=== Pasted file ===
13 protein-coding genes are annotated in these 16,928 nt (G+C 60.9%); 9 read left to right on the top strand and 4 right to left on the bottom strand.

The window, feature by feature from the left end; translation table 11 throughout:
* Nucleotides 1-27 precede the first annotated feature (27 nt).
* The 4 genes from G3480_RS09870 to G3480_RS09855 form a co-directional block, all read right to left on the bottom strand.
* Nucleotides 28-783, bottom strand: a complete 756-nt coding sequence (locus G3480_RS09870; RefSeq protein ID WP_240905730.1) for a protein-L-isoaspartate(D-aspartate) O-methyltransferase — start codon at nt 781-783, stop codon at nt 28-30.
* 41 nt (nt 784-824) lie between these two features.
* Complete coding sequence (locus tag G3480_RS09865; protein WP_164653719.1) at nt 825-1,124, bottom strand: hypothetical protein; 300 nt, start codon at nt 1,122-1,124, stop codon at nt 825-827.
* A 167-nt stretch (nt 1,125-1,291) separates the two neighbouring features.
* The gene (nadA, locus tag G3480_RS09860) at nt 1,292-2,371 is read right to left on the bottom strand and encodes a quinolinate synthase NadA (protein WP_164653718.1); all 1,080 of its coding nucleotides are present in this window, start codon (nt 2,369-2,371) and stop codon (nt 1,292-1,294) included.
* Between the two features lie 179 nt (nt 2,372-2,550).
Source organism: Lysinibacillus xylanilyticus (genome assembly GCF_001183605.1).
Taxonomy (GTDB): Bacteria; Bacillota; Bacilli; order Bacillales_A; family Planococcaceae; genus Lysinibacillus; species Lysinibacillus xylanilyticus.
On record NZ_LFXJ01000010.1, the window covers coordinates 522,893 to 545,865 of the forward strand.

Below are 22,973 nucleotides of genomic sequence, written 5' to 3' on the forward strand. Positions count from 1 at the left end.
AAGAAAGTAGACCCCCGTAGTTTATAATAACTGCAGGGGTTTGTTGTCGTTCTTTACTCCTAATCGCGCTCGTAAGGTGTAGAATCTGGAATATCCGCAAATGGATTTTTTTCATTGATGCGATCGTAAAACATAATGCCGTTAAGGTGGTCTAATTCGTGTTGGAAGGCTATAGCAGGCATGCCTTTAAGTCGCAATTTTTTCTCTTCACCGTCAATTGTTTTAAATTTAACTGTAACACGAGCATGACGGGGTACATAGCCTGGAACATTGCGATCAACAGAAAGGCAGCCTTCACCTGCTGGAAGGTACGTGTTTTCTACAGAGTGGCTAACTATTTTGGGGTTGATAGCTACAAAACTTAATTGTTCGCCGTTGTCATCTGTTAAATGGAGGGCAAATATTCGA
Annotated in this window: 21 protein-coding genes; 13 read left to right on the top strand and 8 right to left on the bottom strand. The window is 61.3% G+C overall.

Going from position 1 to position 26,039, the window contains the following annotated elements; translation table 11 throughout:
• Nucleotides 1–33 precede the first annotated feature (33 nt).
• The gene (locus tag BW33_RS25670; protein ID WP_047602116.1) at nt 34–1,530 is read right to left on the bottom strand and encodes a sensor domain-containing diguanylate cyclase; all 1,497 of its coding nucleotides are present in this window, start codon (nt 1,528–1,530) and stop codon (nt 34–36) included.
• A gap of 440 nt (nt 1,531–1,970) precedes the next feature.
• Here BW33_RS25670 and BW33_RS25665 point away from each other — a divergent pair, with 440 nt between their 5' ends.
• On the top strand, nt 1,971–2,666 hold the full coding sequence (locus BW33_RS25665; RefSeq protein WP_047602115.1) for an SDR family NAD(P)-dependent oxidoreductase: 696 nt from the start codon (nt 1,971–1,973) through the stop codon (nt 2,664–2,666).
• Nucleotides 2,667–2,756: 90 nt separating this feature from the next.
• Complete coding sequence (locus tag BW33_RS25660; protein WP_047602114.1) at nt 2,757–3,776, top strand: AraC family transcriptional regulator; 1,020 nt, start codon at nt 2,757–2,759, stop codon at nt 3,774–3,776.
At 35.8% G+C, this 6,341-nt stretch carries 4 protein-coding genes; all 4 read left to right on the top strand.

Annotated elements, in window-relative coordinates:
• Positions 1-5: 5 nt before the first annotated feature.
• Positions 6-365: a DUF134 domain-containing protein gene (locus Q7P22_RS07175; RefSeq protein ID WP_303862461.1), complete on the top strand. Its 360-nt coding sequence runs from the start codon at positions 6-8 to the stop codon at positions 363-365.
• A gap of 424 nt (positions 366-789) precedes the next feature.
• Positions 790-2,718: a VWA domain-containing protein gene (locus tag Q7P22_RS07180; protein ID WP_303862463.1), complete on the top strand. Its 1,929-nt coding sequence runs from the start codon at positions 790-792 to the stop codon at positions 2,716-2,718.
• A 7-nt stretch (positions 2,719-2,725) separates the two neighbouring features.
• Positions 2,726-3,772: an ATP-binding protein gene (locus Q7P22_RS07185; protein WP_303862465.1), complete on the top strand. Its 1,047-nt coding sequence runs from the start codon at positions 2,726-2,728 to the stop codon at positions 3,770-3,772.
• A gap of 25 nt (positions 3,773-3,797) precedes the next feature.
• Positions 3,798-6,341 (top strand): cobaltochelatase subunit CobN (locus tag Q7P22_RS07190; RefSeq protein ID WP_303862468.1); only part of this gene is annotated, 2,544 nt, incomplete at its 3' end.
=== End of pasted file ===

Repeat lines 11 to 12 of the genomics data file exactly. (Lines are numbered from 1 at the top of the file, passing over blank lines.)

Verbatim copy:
Source organism: Lysinibacillus xylanilyticus (genome assembly GCF_001183605.1).
Taxonomy (GTDB): Bacteria; Bacillota; Bacilli; order Bacillales_A; family Planococcaceae; genus Lysinibacillus; species Lysinibacillus xylanilyticus.